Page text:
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Cannabis experts urge patients to keep medical status after legalization

Cannabis experts are urging patients to keep their medical status even after legalization in Michigan. (AP Photo/Carlos Osorio)

Pot is legal now in Michigan, but that doesn't mean a medical marijuana card is no longer valuable.

Michigan has about 300,000 medical marijuana patients, making it the second largest registry in the nation behind California.

That's according to the Bureau of Marijuana Regulation.

Cannabis experts, like Rick Thompson, are urging medical patients to keep their status.

"There are a lot of advantages," Thompson said.

For starters, Thompson said the legalization program only covers those who are 21 and older.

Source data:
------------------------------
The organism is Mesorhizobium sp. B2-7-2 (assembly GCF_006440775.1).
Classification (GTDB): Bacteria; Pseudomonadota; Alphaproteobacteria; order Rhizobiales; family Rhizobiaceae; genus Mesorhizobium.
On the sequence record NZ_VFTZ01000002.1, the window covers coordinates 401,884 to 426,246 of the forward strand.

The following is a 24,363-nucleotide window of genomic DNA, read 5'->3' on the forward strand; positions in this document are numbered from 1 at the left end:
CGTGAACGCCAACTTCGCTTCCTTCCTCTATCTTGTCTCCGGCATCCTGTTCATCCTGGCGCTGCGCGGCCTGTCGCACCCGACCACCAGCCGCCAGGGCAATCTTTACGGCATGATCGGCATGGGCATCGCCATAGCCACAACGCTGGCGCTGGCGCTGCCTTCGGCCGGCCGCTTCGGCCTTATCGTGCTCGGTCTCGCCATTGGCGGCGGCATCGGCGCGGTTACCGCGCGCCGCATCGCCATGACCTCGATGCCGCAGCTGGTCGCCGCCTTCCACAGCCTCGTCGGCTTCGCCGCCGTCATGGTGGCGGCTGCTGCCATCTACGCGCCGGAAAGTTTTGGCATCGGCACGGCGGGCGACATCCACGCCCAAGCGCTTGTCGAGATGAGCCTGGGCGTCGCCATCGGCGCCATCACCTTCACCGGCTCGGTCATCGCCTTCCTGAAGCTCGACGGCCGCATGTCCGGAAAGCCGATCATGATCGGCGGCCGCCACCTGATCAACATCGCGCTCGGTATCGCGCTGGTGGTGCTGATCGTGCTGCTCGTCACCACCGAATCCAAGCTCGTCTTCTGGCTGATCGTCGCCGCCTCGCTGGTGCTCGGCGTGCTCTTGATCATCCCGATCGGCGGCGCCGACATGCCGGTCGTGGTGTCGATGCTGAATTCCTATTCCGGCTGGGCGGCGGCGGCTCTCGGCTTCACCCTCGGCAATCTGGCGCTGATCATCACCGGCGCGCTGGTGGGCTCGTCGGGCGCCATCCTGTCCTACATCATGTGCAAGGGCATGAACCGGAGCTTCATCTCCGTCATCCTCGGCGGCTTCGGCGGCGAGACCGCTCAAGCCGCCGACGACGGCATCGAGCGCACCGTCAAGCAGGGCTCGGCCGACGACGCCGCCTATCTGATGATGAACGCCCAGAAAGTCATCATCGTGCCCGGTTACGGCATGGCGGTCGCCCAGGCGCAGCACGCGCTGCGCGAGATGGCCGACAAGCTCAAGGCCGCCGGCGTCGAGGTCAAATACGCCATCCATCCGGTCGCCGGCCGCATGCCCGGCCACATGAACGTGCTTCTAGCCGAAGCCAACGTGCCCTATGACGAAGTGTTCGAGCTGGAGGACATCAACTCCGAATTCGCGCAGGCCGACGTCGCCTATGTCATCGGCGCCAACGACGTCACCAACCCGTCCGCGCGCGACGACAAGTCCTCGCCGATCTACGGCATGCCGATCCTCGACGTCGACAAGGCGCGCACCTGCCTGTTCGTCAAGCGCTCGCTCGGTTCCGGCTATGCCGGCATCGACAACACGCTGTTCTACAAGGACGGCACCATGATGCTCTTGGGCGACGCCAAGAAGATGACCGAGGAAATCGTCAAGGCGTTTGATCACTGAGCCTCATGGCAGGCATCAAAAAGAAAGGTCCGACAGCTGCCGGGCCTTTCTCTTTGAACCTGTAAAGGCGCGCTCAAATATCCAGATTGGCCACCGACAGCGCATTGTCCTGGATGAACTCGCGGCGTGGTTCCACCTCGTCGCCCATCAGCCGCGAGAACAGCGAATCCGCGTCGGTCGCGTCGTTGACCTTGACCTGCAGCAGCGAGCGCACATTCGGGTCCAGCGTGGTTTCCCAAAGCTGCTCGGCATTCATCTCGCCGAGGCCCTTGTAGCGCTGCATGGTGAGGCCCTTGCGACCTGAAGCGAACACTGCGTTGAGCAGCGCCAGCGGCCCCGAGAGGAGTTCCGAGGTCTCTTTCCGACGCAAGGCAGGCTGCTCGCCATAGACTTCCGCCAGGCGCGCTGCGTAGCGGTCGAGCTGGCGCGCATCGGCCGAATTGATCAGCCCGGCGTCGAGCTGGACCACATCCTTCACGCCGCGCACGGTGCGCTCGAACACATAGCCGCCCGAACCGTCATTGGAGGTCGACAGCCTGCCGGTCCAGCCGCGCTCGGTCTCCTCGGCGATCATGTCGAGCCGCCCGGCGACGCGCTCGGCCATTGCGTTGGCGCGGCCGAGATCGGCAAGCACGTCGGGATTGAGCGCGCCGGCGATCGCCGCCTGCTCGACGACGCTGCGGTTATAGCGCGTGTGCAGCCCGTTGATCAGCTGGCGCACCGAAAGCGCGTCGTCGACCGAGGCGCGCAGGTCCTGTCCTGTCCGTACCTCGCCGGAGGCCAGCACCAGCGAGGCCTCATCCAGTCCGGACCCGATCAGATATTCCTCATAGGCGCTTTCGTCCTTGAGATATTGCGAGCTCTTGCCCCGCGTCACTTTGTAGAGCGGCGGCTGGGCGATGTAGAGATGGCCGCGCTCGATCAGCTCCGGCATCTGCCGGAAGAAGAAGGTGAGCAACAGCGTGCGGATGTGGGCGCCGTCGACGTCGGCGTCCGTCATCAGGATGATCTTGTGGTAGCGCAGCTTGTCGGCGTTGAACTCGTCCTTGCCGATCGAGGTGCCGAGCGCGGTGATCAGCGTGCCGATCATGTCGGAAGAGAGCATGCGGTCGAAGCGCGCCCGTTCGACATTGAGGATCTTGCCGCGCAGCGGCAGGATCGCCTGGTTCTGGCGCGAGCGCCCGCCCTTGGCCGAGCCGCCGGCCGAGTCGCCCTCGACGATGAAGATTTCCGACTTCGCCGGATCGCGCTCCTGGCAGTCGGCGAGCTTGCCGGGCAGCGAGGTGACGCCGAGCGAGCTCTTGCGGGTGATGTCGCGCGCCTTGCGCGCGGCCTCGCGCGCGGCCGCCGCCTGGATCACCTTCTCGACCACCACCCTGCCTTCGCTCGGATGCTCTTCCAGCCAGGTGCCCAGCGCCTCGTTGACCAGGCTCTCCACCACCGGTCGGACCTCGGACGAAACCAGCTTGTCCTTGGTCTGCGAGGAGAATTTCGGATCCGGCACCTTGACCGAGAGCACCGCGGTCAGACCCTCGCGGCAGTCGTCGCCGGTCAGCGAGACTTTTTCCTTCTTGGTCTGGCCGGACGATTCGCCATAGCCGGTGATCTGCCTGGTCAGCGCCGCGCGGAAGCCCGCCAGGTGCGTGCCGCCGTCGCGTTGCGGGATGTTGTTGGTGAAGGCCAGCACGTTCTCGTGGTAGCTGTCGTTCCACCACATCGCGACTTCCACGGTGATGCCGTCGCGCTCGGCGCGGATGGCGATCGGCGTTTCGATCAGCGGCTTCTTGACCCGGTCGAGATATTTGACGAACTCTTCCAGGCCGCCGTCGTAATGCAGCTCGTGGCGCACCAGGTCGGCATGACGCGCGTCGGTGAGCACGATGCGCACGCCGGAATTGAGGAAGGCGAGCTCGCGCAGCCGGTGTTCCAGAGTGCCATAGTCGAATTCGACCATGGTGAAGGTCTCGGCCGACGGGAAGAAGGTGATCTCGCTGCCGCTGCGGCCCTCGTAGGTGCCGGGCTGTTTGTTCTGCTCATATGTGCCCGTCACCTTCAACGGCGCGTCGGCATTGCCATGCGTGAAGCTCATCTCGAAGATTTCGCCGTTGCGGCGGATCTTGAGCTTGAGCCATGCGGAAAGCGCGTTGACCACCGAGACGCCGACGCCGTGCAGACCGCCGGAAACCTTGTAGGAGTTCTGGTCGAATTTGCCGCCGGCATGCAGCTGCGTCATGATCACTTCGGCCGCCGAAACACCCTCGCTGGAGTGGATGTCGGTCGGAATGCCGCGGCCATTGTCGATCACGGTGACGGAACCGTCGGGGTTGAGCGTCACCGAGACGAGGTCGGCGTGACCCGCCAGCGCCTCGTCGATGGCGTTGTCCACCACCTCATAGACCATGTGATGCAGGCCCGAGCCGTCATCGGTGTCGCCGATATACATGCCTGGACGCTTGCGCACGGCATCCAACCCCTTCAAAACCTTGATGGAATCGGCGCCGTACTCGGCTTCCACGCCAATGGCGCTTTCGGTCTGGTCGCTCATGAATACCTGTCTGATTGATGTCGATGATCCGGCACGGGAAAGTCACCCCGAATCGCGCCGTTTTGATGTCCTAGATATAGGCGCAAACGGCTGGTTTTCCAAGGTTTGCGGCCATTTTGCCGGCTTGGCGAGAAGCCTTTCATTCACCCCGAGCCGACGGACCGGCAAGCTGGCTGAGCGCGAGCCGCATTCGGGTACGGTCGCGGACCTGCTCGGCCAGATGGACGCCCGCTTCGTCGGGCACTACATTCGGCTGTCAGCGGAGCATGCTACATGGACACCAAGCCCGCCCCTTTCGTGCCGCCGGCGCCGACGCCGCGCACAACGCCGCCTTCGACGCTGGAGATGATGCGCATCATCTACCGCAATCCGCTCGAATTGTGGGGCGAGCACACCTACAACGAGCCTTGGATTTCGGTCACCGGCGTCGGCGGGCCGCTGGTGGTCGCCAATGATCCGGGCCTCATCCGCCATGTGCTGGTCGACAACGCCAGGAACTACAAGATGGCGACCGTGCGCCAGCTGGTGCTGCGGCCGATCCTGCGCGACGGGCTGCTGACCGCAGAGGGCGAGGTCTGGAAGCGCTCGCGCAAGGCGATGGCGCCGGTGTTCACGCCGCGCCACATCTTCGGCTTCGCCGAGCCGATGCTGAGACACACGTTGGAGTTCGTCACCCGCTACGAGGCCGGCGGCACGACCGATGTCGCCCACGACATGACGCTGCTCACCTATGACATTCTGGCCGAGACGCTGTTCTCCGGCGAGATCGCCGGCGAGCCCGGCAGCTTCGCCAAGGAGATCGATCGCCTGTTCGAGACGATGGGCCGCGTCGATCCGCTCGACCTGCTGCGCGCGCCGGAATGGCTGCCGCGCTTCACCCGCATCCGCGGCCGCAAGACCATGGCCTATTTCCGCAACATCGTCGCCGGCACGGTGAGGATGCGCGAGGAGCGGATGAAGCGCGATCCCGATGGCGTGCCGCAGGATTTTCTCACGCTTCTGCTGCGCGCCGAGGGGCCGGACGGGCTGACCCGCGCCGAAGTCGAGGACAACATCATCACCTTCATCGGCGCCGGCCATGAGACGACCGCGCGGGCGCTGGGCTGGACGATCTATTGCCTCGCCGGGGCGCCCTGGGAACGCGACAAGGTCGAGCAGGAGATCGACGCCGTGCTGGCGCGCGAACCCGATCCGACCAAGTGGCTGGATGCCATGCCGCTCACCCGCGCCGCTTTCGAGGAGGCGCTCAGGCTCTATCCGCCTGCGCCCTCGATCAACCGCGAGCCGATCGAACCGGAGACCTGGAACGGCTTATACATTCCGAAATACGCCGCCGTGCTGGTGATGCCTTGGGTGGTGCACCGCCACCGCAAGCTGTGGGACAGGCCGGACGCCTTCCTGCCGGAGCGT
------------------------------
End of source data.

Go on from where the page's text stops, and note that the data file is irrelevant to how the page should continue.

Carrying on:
Those under the legal, who are prescribed cannabis by their physician, still must have a card to acquire it.

"You also have advantages in employment situations, where some employers recognize how a medical necessity exists, as opposed to recreational use," he added.

From employment to housing to school admissions, Thompson said the identification will continue to make an immediate difference, along with provide future benefits.

"Once the legalization businesses come around in 2020, the medical marijuana tax goes away," he said. "So medical marijuana patients won't pay any tax, but the recreational market will pay 10 percent."

Thompson said the cultivation limit is also different.

Under the legalization, you can only have 12 plants at your primary residence.

With the medical program, if there are two or more qualified patients at the same location, he said they can grow 12, 24 or 36 plants.

However, he said the plants must be separated within the residence.

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